Space Harrier in a Cotton skin on a Mega Drive should have been right up my alley, but while the best things in life might be free, they don’t necessarily hold much value! I’ve always tried to curate my emulated systems, which is why I’m such a fan of the various Mini consoles because someone else has done it for me, but even so, when you’re faced with even a focussed mass of stuff you’ve never played before, there’s always a good chance that it will never be given a chance! And that’s what happened when I first played Panorama Cotton a few years ago – seemed alright, will come back to it after I’ve tried Road Rash 3, Strider and a dozen other newly essential games, then never did. In my defence though (such as it is, balancing on slightly dodgy legal ground!), my love for Cotton is built on horizontal cute ‘em ups, and I’ve got plenty of proper versions of Space Harrier and it’s sequel on everything from the ZX Spectrum to the Nintendo Switch for when I fancy that kind of 3D nonsense!
Sometimes you just need a prod though, and I certainly value being given occasional review codes, so it’s finally time to give Panorama Cotton its chance to shine! Coming on the back of Cotton: Fantastic Night Dreams Reboot along with SNES classic Cotton 100%, as part of Cotton’s 30th anniversary celebrations, ININ Games has launched digital versions of Panorama Cotton for Nintendo Switch (reviewed here) and PlayStation 4 for the first time on those or anywhere else in the West, while Strictly Limited Games also has physical Limited and Collector’s Editions.
Panorama Cotton was originally released on the Sega Mega Drive in Japan in August 1994, not long after the SNES (or Super Famicon there) got the more familiar 2D side-scrolling shooter Cotton 100%, which remixed the original arcade game a bit but pretty much lifted the same story, with the witch Cotton and her sexy fairy friend Silk returning light to the world by reclaiming seven magical Willow candies, which Cotton also happens to be addicted to eating!
This third entry in the series picks up the bonkers story when Silk’s sister Knit warns Fairy Queen Velvet that all is not well in the world again, and the Queen charges off to prevent the chaos she fears is coming, but that’s the last anyone sees of her. Silk and Knit then come across a piece of burnt Willow candy in the Queen’s garden, and fearing it’s responsible for the strange goings on, decide to banish it far away where it can’t do any more harm. However, on the way to far away, Cotton suddenly reappears, grabs the Willow from Silk and eats it. Horrified at the taste, she vows to stop whatever evil force is burning her favourite sweeties and in turn threatening the world’s very existence.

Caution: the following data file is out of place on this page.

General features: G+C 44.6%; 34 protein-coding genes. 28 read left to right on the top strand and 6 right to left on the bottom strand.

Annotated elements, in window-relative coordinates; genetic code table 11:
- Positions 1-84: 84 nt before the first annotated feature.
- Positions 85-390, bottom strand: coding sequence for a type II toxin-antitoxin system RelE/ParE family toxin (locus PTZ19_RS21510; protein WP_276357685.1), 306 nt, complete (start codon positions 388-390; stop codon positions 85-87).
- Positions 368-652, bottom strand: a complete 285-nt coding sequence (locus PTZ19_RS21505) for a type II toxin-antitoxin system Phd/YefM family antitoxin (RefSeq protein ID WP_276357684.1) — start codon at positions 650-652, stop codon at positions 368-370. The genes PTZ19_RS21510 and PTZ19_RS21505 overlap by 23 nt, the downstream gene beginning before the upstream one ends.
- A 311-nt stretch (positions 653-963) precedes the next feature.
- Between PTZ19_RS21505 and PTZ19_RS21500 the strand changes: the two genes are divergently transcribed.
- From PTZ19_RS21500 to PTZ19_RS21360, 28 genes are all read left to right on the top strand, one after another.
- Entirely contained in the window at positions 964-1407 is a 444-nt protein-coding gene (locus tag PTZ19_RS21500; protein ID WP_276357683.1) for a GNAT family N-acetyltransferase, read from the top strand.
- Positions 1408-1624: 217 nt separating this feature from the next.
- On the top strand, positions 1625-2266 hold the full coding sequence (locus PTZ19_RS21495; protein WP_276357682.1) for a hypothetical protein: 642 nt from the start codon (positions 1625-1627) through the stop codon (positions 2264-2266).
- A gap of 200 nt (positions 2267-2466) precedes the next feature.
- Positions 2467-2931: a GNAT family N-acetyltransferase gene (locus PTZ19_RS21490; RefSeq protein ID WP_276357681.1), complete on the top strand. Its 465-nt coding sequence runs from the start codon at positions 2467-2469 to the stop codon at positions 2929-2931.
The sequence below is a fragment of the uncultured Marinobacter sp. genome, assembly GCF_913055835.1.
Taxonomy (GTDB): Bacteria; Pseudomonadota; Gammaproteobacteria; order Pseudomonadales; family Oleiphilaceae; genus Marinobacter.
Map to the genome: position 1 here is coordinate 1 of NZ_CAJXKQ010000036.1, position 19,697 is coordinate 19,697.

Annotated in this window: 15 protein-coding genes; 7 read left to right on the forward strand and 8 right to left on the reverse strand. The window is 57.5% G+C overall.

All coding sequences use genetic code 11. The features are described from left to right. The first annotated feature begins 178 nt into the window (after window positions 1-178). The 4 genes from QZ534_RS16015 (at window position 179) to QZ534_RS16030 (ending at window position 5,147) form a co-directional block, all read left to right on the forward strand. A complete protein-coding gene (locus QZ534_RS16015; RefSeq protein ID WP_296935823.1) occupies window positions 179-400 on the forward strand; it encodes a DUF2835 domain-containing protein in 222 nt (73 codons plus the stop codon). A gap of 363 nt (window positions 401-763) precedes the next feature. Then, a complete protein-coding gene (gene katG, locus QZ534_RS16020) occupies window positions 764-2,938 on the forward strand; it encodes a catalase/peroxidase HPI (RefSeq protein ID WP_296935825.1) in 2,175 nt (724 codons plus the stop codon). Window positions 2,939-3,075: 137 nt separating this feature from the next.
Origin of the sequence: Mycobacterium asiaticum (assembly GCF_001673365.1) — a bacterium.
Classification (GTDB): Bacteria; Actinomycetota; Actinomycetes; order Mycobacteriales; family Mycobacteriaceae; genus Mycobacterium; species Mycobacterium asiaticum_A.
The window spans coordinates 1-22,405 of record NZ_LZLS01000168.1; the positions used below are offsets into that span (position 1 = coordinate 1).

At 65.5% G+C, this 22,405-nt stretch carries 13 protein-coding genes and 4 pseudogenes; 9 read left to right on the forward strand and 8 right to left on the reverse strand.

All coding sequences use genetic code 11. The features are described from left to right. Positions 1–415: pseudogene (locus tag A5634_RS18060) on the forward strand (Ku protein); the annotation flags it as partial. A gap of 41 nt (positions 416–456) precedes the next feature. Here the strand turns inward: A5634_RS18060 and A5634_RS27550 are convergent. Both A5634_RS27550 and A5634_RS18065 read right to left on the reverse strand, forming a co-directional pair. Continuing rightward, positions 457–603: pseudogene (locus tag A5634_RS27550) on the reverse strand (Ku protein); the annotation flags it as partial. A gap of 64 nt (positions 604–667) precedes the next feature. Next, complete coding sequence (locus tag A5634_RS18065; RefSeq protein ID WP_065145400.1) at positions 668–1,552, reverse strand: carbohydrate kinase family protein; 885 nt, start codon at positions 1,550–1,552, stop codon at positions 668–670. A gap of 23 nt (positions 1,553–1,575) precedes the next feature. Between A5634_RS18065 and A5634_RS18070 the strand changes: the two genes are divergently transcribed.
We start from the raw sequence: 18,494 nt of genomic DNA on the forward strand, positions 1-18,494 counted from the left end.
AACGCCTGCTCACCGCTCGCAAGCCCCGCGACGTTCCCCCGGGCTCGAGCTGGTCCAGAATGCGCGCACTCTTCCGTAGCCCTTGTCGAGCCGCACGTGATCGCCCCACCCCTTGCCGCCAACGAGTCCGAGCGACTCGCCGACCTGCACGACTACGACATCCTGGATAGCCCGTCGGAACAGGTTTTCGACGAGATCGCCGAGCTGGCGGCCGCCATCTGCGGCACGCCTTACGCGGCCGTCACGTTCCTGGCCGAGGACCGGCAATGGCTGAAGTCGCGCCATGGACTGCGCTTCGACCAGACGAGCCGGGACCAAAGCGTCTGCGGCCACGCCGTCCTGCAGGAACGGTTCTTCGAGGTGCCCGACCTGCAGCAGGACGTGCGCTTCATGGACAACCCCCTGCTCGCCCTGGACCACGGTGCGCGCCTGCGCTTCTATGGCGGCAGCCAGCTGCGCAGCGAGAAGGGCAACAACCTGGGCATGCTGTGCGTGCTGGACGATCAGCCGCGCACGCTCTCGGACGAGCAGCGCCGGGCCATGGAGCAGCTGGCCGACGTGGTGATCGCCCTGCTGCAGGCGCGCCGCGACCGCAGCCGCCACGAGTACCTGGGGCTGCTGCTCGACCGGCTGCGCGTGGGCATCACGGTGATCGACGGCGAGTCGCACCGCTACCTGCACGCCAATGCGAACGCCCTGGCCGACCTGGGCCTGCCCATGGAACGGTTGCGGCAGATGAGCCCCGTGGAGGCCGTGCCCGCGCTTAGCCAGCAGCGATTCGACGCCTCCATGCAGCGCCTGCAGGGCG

I suppose we should be grateful for the addition of this fascinating new dimension to Cotton’s lore after the SNES only got a retread, but the real attraction here – yes, even more so than that plot – is taking the gameplay itself into a new dimension! Sega loved its sprite scaling, and developer Success Corporation was more than happy to jump ship to pseudo-3D rail shooting after its previous traditional Cotton efforts.
As such, you’re travelling behind Cotton on her broomstick on a pre-defined route through five pretty substantial levels, shooting stuff and collecting magic gems to gradually get more powerful so you can take on all the big bosses, all of which is narrated by occasional anime cutscenes. Which sounds just like a Cotton game!
Considering the Mega Drive / Genesis couldn’t do hardware sprite scaling, and didn’t always have a great track record for doing it in software (I’m looking at you, Super Thunder Blade), this is just black magic; it’s absolutely stunning. If the SNES went nuts with introducing wonderfully lurid colours to Cottons multitude of gothic backdrops in Cotton 100%, then this is going a step further by replacing all that spookiness with equally wild, bright and bold fantasy environments. And bizarrely, this all put me in mind of some kind of magical mash-up between Trailblazer on Commodore 64 and Secret of Mana on SNES!